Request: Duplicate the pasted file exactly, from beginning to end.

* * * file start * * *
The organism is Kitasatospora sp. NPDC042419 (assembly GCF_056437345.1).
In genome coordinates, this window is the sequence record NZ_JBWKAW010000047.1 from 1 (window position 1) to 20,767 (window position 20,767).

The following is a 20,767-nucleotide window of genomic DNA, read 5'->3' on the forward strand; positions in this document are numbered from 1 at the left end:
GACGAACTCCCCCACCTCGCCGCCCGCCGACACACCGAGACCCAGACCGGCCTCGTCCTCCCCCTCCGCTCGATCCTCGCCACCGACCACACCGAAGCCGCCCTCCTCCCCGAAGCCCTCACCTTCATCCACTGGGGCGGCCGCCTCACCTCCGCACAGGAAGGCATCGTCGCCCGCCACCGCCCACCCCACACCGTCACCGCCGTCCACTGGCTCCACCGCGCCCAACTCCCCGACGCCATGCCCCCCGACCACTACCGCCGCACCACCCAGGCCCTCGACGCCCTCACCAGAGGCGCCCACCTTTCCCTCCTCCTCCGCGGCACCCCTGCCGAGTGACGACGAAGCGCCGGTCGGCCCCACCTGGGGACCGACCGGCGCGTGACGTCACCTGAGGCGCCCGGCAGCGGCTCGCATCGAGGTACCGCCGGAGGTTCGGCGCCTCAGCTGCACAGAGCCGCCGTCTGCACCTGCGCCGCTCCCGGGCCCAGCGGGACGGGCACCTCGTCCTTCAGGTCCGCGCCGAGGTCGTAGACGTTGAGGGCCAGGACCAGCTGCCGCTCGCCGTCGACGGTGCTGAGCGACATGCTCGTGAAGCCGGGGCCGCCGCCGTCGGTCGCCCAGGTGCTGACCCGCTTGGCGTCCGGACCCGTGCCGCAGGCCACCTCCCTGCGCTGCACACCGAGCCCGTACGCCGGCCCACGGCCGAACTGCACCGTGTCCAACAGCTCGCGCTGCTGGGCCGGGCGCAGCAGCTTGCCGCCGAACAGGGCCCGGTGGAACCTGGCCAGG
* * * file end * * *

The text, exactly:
The organism is Kitasatospora sp. NPDC042419 (assembly GCF_056437345.1).
In genome coordinates, this window is the sequence record NZ_JBWKAW010000047.1 from 1 (window position 1) to 20,767 (window position 20,767).

The following is a 20,767-nucleotide window of genomic DNA, read 5'->3' on the forward strand; positions in this document are numbered from 1 at the left end:
GACGAACTCCCCCACCTCGCCGCCCGCCGACACACCGAGACCCAGACCGGCCTCGTCCTCCCCCTCCGCTCGATCCTCGCCACCGACCACACCGAAGCCGCCCTCCTCCCCGAAGCCCTCACCTTCATCCACTGGGGCGGCCGCCTCACCTCCGCACAGGAAGGCATCGTCGCCCGCCACCGCCCACCCCACACCGTCACCGCCGTCCACTGGCTCCACCGCGCCCAACTCCCCGACGCCATGCCCCCCGACCACTACCGCCGCACCACCCAGGCCCTCGACGCCCTCACCAGAGGCGCCCACCTTTCCCTCCTCCTCCGCGGCACCCCTGCCGAGTGACGACGAAGCGCCGGTCGGCCCCACCTGGGGACCGACCGGCGCGTGACGTCACCTGAGGCGCCCGGCAGCGGCTCGCATCGAGGTACCGCCGGAGGTTCGGCGCCTCAGCTGCACAGAGCCGCCGTCTGCACCTGCGCCGCTCCCGGGCCCAGCGGGACGGGCACCTCGTCCTTCAGGTCCGCGCCGAGGTCGTAGACGTTGAGGGCCAGGACCAGCTGCCGCTCGCCGTCGACGGTGCTGAGCGACATGCTCGTGAAGCCGGGGCCGCCGCCGTCGGTCGCCCAGGTGCTGACCCGCTTGGCGTCCGGACCCGTGCCGCAGGCCACCTCCCTGCGCTGCACACCGAGCCCGTACGCCGGCCCACGGCCGAACTGCACCGTGTCCAACAGCTCGCGCTGCTGGGCCGGGCGCAGCAGCTTGCCGCCGAACAGGGCCCGGTGGAACCTGGCCAGG